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Day 23: ATV Fishing

Today was a rainy day. Rain was very rare in Cambridge Bay: usually it snows, or it is dry. So in a way, I felt privileged to experience the Rare Rain. It was time to have some fun on the ground. What better way than exploring the surroundings of Cambridge Bay by ATV (or a quad as we Belgians use to call it).
I found a friendly ATV renter (who found it hard to believe I was a tourist and not connected to a company). The first stop was the tourist center (yes, it exists!) in Cambridge Bay. There I got a paper that said I was an Arctic explorer, since I crossed the 60° latitude. Woohoo!

The map I got in the tourist center showed me one road, leading to Mount Pelly: a slightly higher formation of rocks. It was a very nice ride on a surprisingly nice road. It also gave me the opportunity to see my first real wild life: a family of muskox (the Arctic version of a big fat goat) were running in the fields. The road drove me closer to them, which was fun at first, seeing them running away from me. Until they decided to change the roles and I became the hunted. Luckily they were no match for my ATV and I drove off to safety. Next to the road I saw the occasional shed. Every now and then a car would come out of nowhere, drive by and proceed into no man’s land.

Once I reached Mount Pelly, I was a bit worried about the amount of fuel left in the ATV, so I returned back to the crowded city of Cambridge Bay. There I started looking for fuel, which I found in the local supermarket for a rather democratic price. With the ATV fully fueled it was time do some more exploring.

I started my ride in mild sunny weather and drove eastwards. I passed the airport and soon left the small civilization behind me once again. The coastline made a turn which gave access to a new scenery: the small rocky beach was filled with a row of small cabins. These were used by the locals as a holiday/weekend house. The situation had a certain humoristic aspect: the people lived in a small community about 600km from the closest other city, yet they felt the need to build a cabin to get away from it all in the weekends… Oh, and the cabins weren’t water proof. Since it hardly ever rains there. Yaj!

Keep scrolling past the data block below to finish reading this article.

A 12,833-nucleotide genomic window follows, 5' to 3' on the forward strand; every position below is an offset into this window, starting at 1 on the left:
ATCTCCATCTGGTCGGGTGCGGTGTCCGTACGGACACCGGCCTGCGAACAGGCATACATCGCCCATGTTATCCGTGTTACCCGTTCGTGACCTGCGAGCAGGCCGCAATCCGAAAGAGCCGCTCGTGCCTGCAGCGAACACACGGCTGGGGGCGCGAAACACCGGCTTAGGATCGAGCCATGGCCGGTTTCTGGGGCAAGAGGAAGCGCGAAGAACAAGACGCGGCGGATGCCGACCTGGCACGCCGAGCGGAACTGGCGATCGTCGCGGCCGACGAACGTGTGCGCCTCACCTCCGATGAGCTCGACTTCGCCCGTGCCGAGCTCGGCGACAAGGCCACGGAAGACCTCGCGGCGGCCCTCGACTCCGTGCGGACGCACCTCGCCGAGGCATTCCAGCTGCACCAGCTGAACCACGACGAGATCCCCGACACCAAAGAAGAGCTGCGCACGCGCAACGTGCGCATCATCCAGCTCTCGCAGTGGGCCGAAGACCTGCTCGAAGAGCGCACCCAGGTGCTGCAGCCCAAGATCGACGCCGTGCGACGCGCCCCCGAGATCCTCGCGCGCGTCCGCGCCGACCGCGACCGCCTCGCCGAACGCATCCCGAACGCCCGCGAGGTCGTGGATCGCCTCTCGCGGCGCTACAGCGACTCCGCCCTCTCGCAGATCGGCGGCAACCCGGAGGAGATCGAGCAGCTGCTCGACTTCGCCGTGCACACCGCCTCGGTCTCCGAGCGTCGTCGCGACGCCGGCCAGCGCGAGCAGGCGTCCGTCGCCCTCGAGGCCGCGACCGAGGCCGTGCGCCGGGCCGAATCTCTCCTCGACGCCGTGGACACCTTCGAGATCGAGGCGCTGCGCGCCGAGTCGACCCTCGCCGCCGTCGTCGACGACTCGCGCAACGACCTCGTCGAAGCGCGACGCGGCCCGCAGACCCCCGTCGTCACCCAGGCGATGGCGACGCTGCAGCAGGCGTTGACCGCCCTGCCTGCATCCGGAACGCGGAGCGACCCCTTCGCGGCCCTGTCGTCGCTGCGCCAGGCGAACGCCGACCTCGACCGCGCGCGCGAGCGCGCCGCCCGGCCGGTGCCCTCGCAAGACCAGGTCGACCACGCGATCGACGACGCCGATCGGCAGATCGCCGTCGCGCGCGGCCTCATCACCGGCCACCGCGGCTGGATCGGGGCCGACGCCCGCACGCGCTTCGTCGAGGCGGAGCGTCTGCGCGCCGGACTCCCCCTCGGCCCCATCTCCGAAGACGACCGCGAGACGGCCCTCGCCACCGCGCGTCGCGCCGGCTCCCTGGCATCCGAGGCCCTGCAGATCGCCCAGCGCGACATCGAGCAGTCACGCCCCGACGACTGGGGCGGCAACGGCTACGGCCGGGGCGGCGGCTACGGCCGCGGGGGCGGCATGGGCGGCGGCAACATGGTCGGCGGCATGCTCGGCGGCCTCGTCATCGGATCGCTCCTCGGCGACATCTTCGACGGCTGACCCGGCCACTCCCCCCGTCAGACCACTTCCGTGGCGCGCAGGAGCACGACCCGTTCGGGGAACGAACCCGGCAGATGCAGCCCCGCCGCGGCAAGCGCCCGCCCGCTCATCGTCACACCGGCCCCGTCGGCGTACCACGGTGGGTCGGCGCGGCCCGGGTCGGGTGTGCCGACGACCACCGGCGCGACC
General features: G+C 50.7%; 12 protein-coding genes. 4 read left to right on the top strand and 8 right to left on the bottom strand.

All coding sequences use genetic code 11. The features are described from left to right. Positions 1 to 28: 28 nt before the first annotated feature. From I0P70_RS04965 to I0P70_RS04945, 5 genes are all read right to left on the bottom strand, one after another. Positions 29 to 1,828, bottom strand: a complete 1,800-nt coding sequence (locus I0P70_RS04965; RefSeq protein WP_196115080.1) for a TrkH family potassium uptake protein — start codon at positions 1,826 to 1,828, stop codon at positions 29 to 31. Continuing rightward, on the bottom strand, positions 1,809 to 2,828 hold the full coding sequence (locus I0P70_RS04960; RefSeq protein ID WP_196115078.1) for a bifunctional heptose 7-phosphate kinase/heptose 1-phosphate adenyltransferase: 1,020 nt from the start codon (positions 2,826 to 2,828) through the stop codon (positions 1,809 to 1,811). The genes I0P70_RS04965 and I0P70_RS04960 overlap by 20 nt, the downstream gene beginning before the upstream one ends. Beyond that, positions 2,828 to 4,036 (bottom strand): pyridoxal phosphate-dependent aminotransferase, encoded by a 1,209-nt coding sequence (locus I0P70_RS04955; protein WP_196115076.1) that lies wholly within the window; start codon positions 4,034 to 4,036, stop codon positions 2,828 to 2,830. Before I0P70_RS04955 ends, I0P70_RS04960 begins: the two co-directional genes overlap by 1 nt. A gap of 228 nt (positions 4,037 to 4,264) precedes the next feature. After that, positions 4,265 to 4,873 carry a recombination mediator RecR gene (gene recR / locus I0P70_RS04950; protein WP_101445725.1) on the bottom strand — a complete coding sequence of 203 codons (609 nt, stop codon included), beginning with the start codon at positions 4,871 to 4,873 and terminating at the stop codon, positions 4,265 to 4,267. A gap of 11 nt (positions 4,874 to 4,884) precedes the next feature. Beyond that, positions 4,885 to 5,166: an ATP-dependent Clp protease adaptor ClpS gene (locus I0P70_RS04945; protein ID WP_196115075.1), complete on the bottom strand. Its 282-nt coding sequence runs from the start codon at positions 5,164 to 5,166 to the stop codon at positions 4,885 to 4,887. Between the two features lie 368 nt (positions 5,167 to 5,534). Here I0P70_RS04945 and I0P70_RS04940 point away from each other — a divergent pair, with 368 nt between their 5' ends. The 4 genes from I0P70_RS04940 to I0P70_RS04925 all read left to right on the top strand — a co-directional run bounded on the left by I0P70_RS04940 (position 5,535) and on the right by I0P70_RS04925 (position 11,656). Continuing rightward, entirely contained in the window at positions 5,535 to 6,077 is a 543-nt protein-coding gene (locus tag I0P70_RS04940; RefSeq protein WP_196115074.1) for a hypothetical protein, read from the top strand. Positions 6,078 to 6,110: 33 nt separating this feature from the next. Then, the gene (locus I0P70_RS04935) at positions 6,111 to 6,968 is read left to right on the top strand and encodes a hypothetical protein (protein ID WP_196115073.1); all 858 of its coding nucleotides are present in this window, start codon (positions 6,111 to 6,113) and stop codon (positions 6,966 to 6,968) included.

The coastline was now facing the wind, which caused a lot of pack ice to drift up to the shore. A few brave seals popped up their head through the ice. I stopped a few moments to enjoy the scenery. When I tried to start the ATV again, it didn’t make a sound. I was very happy a local man came from his holiday building and managed to start the ATV again. This allowed me to continue my little journey. Because of the ice, the wind temperature dropped very suddenly and I had the feeling I was driving through a freezer. Half an hour later the road stopped. I had a beautiful view of the Northwestern passage and the Beaufort Sea. The clothes I was wearing were too thin for the icy winds, so I drove back.

Back in ‘my house’, I learned that the reason for the crash of the Beaver pilot the previous day, was that the local children stole fuel from the fuel drums to drive their ATV’s and replaced the fuel with water. The pilot apologized that he couldn’t take me for a flight (since he’d gotten the day off). I didn’t mind.

During the evening I joined my Couchsurfer contact in his visit to the weekend cabin of one of the local ‘elders’. The elders were older local inuit people who had gained a bit of a guru status in the Cambridge Bay society. The plan was to go fishing in the fishing boat, but due to the ice (as mentioned before) this was not possible. No problem for the fisherman: one takes an old piece of wood, a piece of iron wire/rope and a hook, one assembles a self made fishing rod, one jumps from one icepack to the other, while avoiding slipping into the water, one throws the fishing rod into the water, wait for 40 seconds and one catches a fish. The fish was too small so he threw it back, and repeated the previous chain of events for 8 more times. He didn’t catch a big enough fish so gave up and prepared another fish in “the typical western way”. Apparently this meant ruining the fish by adding flower and other stuff, chopping it into pieces and creating some kind of improvised fish sticks. Outside the local speciality (Arctic Char) was hanging to dry. I was offered a quick bite of the freshest sushi I ever tasted. It was much better than our fish cooked in “the typical western way”.

There were 4 people living in the cabin. The exact family ties were unclear to me, but there was one baby that was related to no one. It was common there to watch out for children of other people. The baby was put to sleep in a clever original way: you put them in some kind of bag pack and rocked asleep.
With this very lovely sight I longed for my own bed. It was time to go ‘home’.

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